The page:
So. What to do, exactly, to the elevation of the Crap Shack to revamp it with cladding? I just didn’t know. The elevation of our 1970s project house has always been very uninspiring to me. Traditional houses, Federation homes, weatherboard cottages, 1960s modernist houses… those are the kinds of houses where I can look at one while I’m out on a walk and instantly I’ll be like, “Ooh! If that were my house, I’d paint the window frames white, the weatherboard grey and the trim Surfmist and do a brick path up to the veranda and knock out that funny half-wall.”
But 1970s and 80s project houses – ones that have less traditional lines, often few (or no) architecturally interesting features, and that tend to lend themselves better to more contemporary or modern renovations, rather than traditional ones? I get stuck. I wouldn’t have a clue how I would redesign or improve one in a way that would do it justice. I often thought it was funny that the house I ended up buying was so different to the cottages and traditional homes I had generally always felt so comfortable with.
Anyway – the point is, I didn’t feel confident that I could design a new façade that would showcase our house at its best and actually add value to it. With the exception of the nice new double-glazed windows we put in two years ago, and the garden beds, which Little Nerd and I have spent many hours planting up and fertilising to help make them lush and green, our house’s elevation doesn’t really have any redeeming features.
I also wanted a design that showed who we are now. We’re not design or architecture experts – but we love beautiful homes and knew the Crap Shack could lend itself nicely to a contemporary upgrade. We wanted to personalise the façade of our house, make it unique and give it some serious street appeal.
GETTING PROFESSIONAL DESIGN ADVICE
So after talking it over with our contact Craig Oatway, the WA State Manager of Scyon Walls, we decided to call in the professional services of a fantastic designer – Janik Dalecki of Dalecki Design. I already knew Janik, liked him and knew of his work, and knew he had done a lot of projects using Scyon cladding. (I met him when I wrote about how he renovated his own 1940s weatherboard cottage, below – replacing the old boards with Scyon, actually! – an awesome project for which he actually won a BDAWA award).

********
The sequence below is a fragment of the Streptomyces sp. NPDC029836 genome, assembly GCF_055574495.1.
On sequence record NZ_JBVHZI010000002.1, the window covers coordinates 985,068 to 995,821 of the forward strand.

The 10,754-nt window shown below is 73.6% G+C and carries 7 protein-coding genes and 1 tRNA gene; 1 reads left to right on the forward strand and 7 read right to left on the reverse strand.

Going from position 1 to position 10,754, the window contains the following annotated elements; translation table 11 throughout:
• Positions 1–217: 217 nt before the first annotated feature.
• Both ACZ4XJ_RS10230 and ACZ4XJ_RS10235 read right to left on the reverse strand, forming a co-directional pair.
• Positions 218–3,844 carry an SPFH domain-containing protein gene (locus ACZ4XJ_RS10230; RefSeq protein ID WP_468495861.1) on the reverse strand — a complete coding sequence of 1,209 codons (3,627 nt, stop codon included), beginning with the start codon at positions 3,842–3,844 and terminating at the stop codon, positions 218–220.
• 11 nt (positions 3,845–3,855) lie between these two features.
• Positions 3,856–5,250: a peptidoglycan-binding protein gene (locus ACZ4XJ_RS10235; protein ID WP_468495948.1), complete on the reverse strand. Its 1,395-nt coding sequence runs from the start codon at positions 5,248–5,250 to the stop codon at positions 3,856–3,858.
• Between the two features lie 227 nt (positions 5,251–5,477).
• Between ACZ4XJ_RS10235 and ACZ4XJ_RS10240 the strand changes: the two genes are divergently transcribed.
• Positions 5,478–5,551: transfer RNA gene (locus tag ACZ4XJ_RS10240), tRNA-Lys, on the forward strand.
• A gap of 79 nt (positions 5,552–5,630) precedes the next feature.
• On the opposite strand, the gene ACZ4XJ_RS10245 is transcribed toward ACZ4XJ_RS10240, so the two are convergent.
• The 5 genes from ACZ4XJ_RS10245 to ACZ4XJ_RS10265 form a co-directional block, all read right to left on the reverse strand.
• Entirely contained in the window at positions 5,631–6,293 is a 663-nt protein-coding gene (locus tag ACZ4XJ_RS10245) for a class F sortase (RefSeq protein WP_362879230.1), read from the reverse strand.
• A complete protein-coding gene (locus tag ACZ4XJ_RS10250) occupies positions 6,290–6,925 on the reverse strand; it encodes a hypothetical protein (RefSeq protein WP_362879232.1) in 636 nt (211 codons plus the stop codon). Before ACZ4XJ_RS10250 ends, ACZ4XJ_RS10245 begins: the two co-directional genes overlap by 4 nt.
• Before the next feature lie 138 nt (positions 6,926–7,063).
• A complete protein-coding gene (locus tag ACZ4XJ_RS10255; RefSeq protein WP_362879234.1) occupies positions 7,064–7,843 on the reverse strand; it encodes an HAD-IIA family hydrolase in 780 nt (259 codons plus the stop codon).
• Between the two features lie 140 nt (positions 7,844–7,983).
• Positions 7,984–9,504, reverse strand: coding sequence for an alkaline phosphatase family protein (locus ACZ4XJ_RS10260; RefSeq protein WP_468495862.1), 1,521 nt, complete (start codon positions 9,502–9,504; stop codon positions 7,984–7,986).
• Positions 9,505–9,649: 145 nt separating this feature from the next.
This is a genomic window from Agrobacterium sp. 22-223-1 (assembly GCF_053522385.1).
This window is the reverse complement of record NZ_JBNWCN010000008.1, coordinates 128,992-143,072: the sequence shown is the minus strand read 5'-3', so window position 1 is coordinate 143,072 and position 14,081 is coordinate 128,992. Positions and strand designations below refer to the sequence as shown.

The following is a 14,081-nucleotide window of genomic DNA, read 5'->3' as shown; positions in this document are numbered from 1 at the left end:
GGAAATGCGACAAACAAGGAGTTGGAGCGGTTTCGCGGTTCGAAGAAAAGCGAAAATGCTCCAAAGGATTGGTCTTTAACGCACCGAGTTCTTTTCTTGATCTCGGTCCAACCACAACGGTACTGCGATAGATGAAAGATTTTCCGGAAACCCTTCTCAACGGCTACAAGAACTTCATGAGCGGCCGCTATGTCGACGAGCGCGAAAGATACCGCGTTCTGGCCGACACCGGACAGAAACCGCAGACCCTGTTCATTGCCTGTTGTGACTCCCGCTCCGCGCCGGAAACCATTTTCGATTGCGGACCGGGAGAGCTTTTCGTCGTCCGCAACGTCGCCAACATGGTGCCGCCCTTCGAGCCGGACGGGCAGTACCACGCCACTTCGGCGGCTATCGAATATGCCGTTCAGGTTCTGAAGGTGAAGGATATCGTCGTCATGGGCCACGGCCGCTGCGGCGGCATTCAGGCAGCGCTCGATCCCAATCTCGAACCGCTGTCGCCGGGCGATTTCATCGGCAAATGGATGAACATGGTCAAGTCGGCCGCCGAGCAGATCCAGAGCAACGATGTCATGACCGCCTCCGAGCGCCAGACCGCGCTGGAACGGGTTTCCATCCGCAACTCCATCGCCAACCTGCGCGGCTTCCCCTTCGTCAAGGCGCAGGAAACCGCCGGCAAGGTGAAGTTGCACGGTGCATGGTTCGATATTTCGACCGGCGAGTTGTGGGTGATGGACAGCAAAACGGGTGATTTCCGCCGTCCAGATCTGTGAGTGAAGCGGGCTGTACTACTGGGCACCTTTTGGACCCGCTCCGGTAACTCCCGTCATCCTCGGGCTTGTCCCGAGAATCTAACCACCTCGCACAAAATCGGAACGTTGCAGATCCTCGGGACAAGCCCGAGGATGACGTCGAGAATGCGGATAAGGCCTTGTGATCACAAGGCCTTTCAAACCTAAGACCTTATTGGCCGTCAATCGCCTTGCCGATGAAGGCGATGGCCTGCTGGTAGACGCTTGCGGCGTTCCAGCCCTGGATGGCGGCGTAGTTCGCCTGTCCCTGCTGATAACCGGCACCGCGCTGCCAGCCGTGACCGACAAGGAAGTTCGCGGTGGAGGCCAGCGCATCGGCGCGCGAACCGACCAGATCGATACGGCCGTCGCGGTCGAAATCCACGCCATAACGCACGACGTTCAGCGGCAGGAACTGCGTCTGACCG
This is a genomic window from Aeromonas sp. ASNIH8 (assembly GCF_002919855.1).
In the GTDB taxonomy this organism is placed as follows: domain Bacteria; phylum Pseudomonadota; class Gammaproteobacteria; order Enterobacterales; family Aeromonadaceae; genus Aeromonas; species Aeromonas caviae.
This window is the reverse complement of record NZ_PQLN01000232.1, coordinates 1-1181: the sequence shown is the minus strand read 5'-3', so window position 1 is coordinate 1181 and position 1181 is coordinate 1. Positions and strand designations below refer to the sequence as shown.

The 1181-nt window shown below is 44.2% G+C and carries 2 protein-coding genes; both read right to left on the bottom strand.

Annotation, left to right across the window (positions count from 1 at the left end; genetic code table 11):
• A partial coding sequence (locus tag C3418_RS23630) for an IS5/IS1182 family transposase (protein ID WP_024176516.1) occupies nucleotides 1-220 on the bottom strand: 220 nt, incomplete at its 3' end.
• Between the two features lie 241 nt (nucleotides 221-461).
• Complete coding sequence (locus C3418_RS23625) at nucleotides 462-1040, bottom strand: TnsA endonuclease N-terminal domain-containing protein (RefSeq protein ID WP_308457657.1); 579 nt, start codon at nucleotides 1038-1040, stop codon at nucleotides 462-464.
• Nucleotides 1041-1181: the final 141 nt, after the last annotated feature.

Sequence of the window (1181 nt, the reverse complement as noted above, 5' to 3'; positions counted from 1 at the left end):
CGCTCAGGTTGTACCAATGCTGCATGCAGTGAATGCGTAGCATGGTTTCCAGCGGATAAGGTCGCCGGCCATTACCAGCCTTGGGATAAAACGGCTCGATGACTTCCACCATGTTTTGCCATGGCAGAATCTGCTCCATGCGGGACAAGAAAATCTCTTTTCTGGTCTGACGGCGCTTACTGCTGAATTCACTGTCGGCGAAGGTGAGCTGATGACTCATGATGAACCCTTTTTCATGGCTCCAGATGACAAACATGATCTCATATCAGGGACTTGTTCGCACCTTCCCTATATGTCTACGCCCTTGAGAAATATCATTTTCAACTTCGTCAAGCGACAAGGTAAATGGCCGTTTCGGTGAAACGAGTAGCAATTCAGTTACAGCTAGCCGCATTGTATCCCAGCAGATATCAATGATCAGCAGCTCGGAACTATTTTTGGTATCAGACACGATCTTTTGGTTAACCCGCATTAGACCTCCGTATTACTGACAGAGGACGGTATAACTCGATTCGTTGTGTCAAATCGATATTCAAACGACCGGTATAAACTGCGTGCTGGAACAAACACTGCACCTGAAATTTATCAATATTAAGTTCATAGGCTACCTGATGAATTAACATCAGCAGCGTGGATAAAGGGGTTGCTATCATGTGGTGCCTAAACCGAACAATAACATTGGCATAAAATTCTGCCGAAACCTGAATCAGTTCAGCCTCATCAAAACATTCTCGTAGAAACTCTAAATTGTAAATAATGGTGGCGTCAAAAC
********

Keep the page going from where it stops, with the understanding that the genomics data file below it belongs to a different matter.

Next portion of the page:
We were stoked Janik was happy to come on board and was game enough to redesign the façade of our house. “I’m warning you though,” I told him before his visit, “it’s called the Crap Shack for a reason,” but he wasn’t deterred. ”
A little “history” for you guys. Our humble house was actually originally built as a display project home back in 1978 (same as its neighbours) and oddly enough is the model upon which many Perth ’70s and ’80s homes were based!
Janik even says the very plain elevation of our house could actually work in its favour for a redesign. “In fact, a huge benefit is the very simple existing façade of the house,” he says. “It is essentially a blank canvas, giving us a fair amount of freedom with the overall design form. Being so simple we have so many less restrictions and it gives us the opportunity to create a really funky design.”
WHY YOU SHOULDN’T ALWAYS RENDER!
The main issue we had was probably updating the render. The original house, like a lot of Perth 70s houses, was built of dark red brick. Here’s a snap of the brick that is still original.
When we bought the house, we were 24, crazy, and didn’t really have much clue what we were doing, and we decided to render the whole house (well almost the whole house, seeing as we kind of gave up) using render as well as a DIY render product with the paint colour already in it. I remember we applied it to the wall and we were like “Woahh… ok that’s a lot more yellow than we were expecting.” We churned ahead anyway. The gentle cream house I was imagining became yellow. I do like yellow. I just don’t think it was the right choice for this old girl.
That said… the dodgy render did at least brighten what was a dark and dismal looking dark-red brick home. The yellow render actually made the INSIDE of the house appear lighter and brighter, which was appreciated.
But five years on? Our rough, yellow DIY render looked dated. While okay-looking from a long way off, up-close it wasn’t nice to look at OR touch. If you accidentally whacked an elbow or knuckle on its prickly surface while gardening, expect blood. And in some areas it became stained by our bore water.
When we recently had the house professionally revalued, we noticed on the report that a lot of things we’d renovated in the house were now working in its favour – the kitchen, the renovated bathrooms and laundry, the new double-glazed windows, and we’d added a lot of value to the house since we bought it, which was cool. But one of the major things letting the house down (gently yet bluntly noted by the property valuer) was the exterior and the render. And, it must be said, an attractive elevation is one of the major things that adds value to a house. And if selling, a nice elevation is a thing a lot of prospective buyers want.
THE DESIGN BRIEF STAGE